Ara Wagoner was a staff writer at Android Central. She themes phones and pokes YouTube Music with a stick. When she's not writing about cases, Chromebooks, or customization, she's wandering around Walt Disney World. If you see her without headphones, RUN. You can follow her on Twitter at @arawagco.

  • They need something between the Nokia 7 and Nokia 9 in U.S. Heard some have had performance issues with the 7. My Nokia 9 pureview is smooth as butter
  • Wow that light up power button does sound great. Id still rather have knock on but no reason we couldn't have both. The one feature that I miss most after switching from LG to Moto is the double tap to wake. Kudos to Nokia and Lenovo too. They deserve it. I have the Nokia 2.1 (2v) as my backup phone on Verizon prepaid.
  • How does a power button light turn on when there's no power? Not such a great idea then, is it? 😜
  • Wut. Just wut.
  • They are doing a job developing phones but the promise of the monthly security patches sometimes is not kept. With the Nokia 7 Plus TA-1055 they have often missed security patches or have been late with them. There are a number of bugs on this phone which have been reported and HMD Nokia have admitted to some users that HMD Nokia development are aware of, but nothing has happened.
  • Nokia FTW (For The Win) !!!
  • The N7.1 has worked well for me. Likely good enough for most people who buy flagships. The Pixel 3a could disrupt Moto/Nokia depending on how google prices it.
  • I like Nokia phones and are priced well. However, if you are willing to get used/refurbished then you can get last year's flagship(s) for basically the same price and will be miles ahead of a new Nokia. Also, there are reports about Nokia sending info to China (which doesn't surprise many) so that is concerning.
  • That looks like some China-only software got left on international versions of the phone — which is absolutely concerning and I look forward to hearing how HMD let that happen — but "last year's flagships" aren't getting security updates the way they need to, and I dunno how poorly your flagships depreciate in value after a year, but the Nokia 4.2 is $200 for the 3/32 version, and I don't think any 2018 flagships are that cheap right now.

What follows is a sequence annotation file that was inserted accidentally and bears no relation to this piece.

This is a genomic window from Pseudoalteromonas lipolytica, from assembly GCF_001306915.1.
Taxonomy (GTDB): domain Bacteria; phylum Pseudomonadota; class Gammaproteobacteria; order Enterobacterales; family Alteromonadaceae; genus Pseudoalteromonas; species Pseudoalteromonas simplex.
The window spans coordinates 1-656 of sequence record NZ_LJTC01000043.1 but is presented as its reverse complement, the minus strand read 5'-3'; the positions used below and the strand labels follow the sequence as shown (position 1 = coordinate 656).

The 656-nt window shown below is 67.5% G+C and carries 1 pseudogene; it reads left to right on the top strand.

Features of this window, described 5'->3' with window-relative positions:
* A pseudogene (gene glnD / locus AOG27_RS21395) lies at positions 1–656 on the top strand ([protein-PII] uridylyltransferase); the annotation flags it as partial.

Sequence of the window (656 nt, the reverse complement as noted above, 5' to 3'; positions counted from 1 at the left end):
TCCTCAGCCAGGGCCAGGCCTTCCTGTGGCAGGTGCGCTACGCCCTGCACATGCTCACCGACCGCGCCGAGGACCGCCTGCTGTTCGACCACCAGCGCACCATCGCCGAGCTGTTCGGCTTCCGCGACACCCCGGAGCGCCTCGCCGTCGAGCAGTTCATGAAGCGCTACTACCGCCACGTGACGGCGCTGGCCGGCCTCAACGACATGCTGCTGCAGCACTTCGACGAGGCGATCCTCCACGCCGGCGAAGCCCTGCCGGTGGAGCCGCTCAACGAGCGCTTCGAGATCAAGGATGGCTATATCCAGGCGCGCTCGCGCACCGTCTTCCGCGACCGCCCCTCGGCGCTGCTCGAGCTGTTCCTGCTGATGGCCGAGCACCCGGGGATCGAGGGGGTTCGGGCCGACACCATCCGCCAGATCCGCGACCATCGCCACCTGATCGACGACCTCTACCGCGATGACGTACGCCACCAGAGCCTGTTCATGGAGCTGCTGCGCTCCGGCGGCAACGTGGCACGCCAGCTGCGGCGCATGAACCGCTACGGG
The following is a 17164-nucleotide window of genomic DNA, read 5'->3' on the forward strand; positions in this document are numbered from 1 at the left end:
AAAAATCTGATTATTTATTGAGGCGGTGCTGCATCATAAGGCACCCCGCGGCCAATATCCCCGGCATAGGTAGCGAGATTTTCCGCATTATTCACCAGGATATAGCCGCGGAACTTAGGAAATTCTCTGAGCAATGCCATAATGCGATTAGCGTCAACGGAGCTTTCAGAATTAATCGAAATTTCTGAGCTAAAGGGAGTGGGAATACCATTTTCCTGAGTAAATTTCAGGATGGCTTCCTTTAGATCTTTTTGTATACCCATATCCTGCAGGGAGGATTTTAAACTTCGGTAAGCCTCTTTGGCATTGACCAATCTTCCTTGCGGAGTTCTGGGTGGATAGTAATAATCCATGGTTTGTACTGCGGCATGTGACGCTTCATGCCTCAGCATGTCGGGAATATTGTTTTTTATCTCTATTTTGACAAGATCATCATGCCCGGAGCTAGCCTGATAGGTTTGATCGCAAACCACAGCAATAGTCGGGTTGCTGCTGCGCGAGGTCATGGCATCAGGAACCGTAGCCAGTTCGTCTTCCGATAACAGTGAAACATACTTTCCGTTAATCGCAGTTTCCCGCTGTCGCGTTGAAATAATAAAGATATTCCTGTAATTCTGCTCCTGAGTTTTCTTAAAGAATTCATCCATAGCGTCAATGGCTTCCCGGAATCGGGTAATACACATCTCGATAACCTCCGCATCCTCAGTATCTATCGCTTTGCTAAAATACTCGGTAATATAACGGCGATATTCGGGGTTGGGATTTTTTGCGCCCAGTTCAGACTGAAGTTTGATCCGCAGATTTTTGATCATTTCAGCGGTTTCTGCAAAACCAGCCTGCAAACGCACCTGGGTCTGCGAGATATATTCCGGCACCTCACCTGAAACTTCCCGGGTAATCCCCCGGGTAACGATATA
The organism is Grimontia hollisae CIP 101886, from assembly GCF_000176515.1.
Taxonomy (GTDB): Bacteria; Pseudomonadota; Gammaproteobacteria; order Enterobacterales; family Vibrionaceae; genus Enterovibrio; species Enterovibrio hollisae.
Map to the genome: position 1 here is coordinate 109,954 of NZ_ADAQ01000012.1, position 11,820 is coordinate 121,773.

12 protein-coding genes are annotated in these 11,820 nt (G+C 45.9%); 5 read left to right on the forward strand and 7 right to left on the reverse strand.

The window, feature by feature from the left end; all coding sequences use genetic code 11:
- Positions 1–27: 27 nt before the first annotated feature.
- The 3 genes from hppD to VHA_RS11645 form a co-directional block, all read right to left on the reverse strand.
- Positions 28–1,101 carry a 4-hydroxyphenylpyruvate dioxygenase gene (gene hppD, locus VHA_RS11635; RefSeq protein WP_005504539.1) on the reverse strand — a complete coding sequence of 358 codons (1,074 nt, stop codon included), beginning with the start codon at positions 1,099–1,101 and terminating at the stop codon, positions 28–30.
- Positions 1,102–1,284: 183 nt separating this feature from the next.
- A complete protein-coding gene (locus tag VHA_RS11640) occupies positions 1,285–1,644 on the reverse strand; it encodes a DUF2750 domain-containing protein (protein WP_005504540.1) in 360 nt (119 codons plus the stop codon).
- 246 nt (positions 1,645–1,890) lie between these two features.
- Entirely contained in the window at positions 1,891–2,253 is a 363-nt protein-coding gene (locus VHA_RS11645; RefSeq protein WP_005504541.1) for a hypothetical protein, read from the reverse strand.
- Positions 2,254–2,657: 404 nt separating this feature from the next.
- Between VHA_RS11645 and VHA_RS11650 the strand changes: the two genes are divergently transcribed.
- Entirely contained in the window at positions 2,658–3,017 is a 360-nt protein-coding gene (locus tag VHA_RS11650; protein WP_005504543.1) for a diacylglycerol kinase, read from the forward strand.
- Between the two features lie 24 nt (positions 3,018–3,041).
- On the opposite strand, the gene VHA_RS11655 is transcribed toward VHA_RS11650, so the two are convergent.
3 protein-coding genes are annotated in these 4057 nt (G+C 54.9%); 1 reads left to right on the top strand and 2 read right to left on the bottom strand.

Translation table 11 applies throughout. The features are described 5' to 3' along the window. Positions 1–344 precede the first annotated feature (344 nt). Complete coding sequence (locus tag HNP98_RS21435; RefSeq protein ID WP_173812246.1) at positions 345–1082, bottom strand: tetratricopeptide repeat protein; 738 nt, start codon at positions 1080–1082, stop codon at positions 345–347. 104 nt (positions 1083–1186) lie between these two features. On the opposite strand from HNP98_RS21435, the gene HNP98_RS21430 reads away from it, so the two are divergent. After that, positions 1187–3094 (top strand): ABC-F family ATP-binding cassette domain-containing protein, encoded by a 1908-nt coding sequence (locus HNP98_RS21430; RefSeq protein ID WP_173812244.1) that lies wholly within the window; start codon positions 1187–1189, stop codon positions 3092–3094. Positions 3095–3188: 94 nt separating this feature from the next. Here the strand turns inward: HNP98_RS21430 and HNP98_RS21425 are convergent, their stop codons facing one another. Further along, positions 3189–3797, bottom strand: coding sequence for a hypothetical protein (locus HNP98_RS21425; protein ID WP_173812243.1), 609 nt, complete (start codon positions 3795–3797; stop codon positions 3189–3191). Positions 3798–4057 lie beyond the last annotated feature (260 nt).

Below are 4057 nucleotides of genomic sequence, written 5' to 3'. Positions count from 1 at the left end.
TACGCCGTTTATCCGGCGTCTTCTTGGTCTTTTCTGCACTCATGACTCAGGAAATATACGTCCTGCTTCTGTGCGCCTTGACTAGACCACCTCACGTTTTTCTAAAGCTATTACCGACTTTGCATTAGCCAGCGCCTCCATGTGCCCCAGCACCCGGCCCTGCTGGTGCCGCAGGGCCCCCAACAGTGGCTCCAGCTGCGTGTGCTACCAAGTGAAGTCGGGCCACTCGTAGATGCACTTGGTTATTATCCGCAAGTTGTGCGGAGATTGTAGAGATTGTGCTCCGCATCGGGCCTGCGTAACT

• I love that they're doing this, too, but from US perspective, it's all "meh" until you get at least some into the carrier channels. It's becoming a bit of a "broken record" mantra for me, but without these phones being in those channels, you get squat for support in terms of network features, data issues, etc. Coming from the AT&T side, if you're using an IMEI from a range they don't recognize, at any given time you can lose things like VoLTE support or even LTE itself and certain features like HDVoice, Wifi calling, and their implementation of RCS (Advanced Messaging) just flat don't work. I'd love to be able to grab one of these every 1-2 years for the less demanding users in my family, drop in the SIM, and avoid the carrier song & dance altogether. I'm beginning to think that's never going to happen here, though.
  • Secure?
  • I want to see the Nokia 2.1 in the USA because it has stereo speakers in a budget phone. I haven't seen that since the Moto G 2nd gen.
  • Well you can get a Nokia 2.1 on Verizon prepaid. They rebranded it the 2v but it's the same phone. It's Android Go so it's mostly good as a backup but I suppose it could be used for audio entertainment. I got mine at Walmart for $39.99.
  • I am extremely happy with the performance of my 6.1 here in the UK, but if you want to go behind the scenes I would suggest reading this.... P.S. Also have a check through com.evenwell on your system apps.
  • Still hoping to see Nokia marry #AndroidOne & #5G at their very reasonable price. I feel with 5G many will abandon their home broadband.
  • LTE is already fast enough to replace most people's home broadband. But it hasn't because the data caps (even on "unlimited" plans) are too small. That's probably not going to change with 5G mobile plans.
    A couple providers have said they're going to offer "no data cap" 5G plans, but those aren't for mobile devices. They will be "Home 5G" that only work with a router at your house. So it's not really any different than cable or DSL. People will still have to have a home broadband plan and a mobile wireless plan.
  • They have been impressed me. I wished for a smaller phone that is like the 7.1 but I give many props to their effort.
  • What is their reason for treating the U.S. market like garbage? What is wrong with my money?